Sealed With the Holy Spirit
When I was thirteen years old, I had a choice to either become a protestant or a Catholic since my family were not believers. Even though I had been studying in a Catholic school, I had been exposed also to Protestantism because of my classmates and relatives. The reason I chose to become a Catholic was very simple. As a kid, I did not know anything about the church history or the doctrine of the Catholic Church. Nor did I know much about the teachings of Jesus. All I knew at that time was to love your neighbor as yourself and love your enemy. That was the teaching that had stuck in my head. When I mentioned something about the Catholics to my protestant classmates or relatives, they usually had a lot of bad things to say about them. On the contrary, when I talked to my Catholic classmates or even priests about Protestants, they usually accepted them as brothers and sisters in Christ. That made me feel the Catholics were more truthful to the teaching of Christ than the Protestants and was how I made my decision to become Catholic. That’s the mentality of a 13-year-old kid.
This Sunday we celebrate the Baptism of the Lord which reminds us of our own baptism. John the Baptist in the gospel reminded his disciples even though he baptized Jesus, he was not greater than Jesus. The heaven opened and the Holy Spirit descended upon Jesus to confirm. Jesus, as the son well pleased by the Father, has made the mountain low and the valley filled in for us to reach the Father. The hole opened in heaven that day has never shut since then thanks to the sacrifice of Jesus. This spirit of sacrifice continued through John by handing over his disciples to Jesus and becoming a martyr later on. The disciples of Jesus did the same by sacrificing their lives so the next generation could continue the teaching of Jesus. We are the beneficiaries of those sacrifices. The Catholics I met when I was a kid also did the sacrifice by not claiming they were greater than the protestant. It was because of that I was brought into the Catholic Church.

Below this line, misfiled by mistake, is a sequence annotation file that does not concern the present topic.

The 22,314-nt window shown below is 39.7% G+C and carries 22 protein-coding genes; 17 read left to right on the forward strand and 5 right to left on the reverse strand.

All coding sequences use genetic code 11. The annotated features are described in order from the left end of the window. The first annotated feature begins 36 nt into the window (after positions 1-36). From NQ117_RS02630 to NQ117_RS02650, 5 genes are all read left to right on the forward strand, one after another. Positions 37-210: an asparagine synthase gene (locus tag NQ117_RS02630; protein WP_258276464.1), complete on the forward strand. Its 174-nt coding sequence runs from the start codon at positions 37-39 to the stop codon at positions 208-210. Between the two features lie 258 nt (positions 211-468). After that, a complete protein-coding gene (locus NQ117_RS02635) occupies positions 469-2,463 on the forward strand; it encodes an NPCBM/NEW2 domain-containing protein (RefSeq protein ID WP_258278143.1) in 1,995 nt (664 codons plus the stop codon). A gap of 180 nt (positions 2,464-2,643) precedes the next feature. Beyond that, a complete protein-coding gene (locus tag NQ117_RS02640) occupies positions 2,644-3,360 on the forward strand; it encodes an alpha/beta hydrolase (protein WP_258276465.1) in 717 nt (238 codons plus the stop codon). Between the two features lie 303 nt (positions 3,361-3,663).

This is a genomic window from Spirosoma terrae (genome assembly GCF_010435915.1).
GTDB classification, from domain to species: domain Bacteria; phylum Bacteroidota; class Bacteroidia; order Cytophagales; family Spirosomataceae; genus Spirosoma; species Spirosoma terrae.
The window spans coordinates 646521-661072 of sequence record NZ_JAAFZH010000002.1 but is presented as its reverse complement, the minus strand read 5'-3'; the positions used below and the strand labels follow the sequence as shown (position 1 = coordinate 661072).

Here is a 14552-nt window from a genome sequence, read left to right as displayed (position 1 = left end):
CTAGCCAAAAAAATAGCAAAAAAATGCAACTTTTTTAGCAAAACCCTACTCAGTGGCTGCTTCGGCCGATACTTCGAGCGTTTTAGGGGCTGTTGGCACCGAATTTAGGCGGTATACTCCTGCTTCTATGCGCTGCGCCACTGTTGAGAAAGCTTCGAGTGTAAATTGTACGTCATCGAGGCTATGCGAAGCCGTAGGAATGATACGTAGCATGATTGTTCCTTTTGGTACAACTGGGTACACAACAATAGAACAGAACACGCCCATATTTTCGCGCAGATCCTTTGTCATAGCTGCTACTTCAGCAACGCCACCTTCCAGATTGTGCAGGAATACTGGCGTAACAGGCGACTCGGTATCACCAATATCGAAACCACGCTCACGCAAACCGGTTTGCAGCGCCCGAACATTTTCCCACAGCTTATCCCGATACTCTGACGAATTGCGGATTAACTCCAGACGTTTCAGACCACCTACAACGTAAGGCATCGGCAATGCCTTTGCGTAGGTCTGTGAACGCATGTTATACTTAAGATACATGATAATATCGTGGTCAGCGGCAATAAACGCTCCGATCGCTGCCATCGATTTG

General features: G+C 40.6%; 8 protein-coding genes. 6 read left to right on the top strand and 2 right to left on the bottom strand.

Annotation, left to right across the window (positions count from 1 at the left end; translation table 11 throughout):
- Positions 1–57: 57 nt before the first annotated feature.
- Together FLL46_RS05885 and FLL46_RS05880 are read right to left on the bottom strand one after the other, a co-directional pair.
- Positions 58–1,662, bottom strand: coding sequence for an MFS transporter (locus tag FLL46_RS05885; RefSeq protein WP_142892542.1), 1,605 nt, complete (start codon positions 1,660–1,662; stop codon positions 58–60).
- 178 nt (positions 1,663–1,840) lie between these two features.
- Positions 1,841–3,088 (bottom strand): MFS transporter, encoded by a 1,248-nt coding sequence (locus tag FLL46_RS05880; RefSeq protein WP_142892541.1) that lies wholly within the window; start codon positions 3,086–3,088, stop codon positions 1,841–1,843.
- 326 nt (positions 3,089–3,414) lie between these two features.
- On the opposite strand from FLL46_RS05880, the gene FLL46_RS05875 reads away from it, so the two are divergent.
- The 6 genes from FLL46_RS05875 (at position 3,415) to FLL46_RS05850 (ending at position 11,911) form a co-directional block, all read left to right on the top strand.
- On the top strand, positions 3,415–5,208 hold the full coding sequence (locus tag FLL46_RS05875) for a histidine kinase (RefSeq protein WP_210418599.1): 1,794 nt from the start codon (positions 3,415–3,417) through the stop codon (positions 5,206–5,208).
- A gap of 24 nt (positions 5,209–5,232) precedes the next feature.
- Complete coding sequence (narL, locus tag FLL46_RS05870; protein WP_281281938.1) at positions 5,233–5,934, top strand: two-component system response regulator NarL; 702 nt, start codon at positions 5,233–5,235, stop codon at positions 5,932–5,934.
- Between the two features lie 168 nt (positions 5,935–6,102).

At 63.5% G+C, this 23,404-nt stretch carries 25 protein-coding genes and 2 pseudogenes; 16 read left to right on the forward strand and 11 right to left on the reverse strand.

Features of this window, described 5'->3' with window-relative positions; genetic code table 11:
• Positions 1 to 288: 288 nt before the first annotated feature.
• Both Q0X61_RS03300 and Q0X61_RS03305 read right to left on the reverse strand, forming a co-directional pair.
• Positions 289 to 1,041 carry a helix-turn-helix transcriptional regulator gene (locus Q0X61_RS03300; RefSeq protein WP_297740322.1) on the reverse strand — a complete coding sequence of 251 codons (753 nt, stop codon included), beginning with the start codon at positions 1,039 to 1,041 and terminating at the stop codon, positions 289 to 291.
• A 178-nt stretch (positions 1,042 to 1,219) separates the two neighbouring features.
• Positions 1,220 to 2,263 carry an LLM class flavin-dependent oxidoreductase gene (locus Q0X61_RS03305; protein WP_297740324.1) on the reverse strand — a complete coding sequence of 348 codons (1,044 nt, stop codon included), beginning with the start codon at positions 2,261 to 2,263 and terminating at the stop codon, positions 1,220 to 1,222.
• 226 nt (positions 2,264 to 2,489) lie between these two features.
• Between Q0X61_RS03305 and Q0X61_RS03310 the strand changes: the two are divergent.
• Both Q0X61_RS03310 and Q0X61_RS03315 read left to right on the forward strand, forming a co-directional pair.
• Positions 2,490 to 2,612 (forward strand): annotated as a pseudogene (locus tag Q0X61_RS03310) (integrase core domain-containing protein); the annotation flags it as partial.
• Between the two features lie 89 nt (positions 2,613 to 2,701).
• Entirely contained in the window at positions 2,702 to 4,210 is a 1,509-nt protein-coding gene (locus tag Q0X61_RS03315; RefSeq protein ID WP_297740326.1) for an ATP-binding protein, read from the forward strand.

When we are baptized and confirmed, we are sealed with the Holy Spirit. The Holy Spirit guides us to live a Christian life, without the Holy Spirit’s guidance, we are living our own life. The righteousness of John the Baptist was balanced by his humility. He testified with his life by pointing out that Herod had broken the law of the people at the time. Yet, he was humble enough to ask his followers to follow Christ instead. This was the work of the Holy Spirit. How do we behave as Catholics in society and in the church? Do we act like John the Baptist as a righteous person but without the humility part? Whenever we speak righteously and drive people away, the Holy Spirit is not there. We are acting on our own. When John the Baptist and the disciples of Jesus pointed out the sinfulness of the people at that time, how did the people react? They were drawn to John the Baptist and the disciples of Jesus because they were not acting on their behalf but on behalf of the Holy Spirit. In order to live out our baptismal promises, we must act, but act in the Holy Spirit.